The mystery of Jon Miller’s disappearing Yahoo board appointment has been gotten a little less mysterious. He isn’t taking the job because Time Warner (TWX), his former employer, won’t let him. What we’re not sure about: Whose story to believe.
Miller, who was pushed out of his job as AOL CEO in November 2006, is still bound by a non-compete that required him to get permission to take a seat on the Yahoo board. Multiple sources tell us that Miller and Yahoo sought and got Time Warner CEO Jeff Bewkes’ approval earlier this month. But last night, they say, Time Warner called both Miller and Jerry Yang and told them the deal was off.
Time Warner disputes that account. Spokesman Keith Cocozza says that Miller’s contract with Time Warner prevents him from working “for a variety of competitors, including Yahoo, until of March of 2009,” and that no one ever gave Yahoo or Miller the go-ahead.
We’re not exactly sure what to make of the conflicting stories: Keith talked to us on the record, and the people who are telling us the different version aren’t. But the pro-Miller, pro-Yahoo, camp’s story has the advantage of making much more sense: Obviously Miller and Yahoo would be well aware of the non-compete, and would have sought to get it ok’d well before announcing Miller’s candidacy in a press release July 21 (and subsequently filing the same document with the SEC).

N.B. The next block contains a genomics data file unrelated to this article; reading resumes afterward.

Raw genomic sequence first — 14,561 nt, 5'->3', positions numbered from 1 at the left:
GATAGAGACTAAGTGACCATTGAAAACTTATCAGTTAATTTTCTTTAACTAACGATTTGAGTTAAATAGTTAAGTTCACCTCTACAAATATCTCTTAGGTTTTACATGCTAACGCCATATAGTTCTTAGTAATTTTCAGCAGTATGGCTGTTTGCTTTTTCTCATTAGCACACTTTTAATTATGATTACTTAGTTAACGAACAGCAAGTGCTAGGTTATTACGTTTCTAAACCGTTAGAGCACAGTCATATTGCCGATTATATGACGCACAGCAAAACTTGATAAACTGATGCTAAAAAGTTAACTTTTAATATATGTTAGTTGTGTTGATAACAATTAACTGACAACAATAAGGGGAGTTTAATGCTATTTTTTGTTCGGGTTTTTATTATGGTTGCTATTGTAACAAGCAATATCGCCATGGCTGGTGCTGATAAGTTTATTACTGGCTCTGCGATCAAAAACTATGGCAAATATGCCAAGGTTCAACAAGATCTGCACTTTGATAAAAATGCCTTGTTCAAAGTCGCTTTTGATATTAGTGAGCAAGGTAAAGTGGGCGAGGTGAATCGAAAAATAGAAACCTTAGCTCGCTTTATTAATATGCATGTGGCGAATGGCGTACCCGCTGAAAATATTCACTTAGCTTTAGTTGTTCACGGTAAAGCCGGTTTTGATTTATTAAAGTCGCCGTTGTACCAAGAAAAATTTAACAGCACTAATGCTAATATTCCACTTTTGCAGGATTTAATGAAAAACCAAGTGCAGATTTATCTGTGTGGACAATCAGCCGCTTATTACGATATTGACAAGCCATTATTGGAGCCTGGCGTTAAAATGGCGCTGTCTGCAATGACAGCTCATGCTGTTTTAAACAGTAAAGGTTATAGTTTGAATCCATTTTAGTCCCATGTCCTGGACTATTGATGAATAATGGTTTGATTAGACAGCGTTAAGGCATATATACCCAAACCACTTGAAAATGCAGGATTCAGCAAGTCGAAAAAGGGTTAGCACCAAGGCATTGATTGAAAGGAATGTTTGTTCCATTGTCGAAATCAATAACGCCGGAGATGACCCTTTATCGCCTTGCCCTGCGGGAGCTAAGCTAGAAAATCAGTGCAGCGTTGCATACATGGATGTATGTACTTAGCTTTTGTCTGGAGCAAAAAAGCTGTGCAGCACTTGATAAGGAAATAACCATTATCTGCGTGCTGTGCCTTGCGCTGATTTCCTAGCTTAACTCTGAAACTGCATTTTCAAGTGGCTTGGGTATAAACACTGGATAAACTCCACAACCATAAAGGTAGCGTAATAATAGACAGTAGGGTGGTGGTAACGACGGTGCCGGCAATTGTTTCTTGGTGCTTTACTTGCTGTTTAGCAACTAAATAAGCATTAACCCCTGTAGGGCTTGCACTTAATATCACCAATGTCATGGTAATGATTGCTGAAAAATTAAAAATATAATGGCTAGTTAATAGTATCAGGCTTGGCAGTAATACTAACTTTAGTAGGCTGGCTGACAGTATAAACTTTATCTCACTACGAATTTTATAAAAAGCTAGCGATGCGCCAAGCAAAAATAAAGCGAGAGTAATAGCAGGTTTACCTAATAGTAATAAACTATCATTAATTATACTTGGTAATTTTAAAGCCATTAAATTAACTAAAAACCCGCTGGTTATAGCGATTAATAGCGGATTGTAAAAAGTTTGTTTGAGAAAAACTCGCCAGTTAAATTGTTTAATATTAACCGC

Then again it’s hard to understand what would provoke Bewkes to change his mind: The company has made it clear that it thinks Miller made a mess of AOL during his tenure, one that they’ve had to spend a couple years trying to clear up. If he’s such a non-factor, who cares if he joins Jerry’s board?
A source familiar with the matter also suggests that Time Warner’s move also ensures that the company won’t be able to sell AOL to Yahoo, because “they’ve totally screwed Jerry.” We don’t find that convincing: Miller’s non-board seat may be embarassing for Jerry, but Jerry’s had to endure lots of ego-deflation since Microsoft first made its offer in February. If he and his brain-trust decide it makes sense to buy AOL, hurt feelings aren’t going to prevent that from happening.
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